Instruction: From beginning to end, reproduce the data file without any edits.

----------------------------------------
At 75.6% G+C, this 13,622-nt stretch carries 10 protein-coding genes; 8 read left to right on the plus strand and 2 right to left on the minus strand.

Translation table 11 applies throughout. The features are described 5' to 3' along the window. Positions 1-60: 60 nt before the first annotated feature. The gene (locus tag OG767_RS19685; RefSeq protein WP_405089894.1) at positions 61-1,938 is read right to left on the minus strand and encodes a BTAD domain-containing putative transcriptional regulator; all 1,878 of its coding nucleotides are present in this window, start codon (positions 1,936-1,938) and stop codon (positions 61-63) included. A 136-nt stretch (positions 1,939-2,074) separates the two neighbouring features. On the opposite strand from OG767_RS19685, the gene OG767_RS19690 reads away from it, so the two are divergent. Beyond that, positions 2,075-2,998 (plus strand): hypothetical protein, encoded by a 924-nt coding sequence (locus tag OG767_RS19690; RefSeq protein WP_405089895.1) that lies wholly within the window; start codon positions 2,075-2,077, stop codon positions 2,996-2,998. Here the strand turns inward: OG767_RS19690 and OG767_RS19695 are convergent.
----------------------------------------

At 75.6% G+C, this 13,622-nt stretch carries 10 protein-coding genes; 8 read left to right on the plus strand and 2 right to left on the minus strand.

Translation table 11 applies throughout. The features are described 5' to 3' along the window. Positions 1-60: 60 nt before the first annotated feature. The gene (locus tag OG767_RS19685; RefSeq protein WP_405089894.1) at positions 61-1,938 is read right to left on the minus strand and encodes a BTAD domain-containing putative transcriptional regulator; all 1,878 of its coding nucleotides are present in this window, start codon (positions 1,936-1,938) and stop codon (positions 61-63) included. A 136-nt stretch (positions 1,939-2,074) separates the two neighbouring features. On the opposite strand from OG767_RS19685, the gene OG767_RS19690 reads away from it, so the two are divergent. Beyond that, positions 2,075-2,998 (plus strand): hypothetical protein, encoded by a 924-nt coding sequence (locus tag OG767_RS19690; RefSeq protein WP_405089895.1) that lies wholly within the window; start codon positions 2,075-2,077, stop codon positions 2,996-2,998. Here the strand turns inward: OG767_RS19690 and OG767_RS19695 are convergent.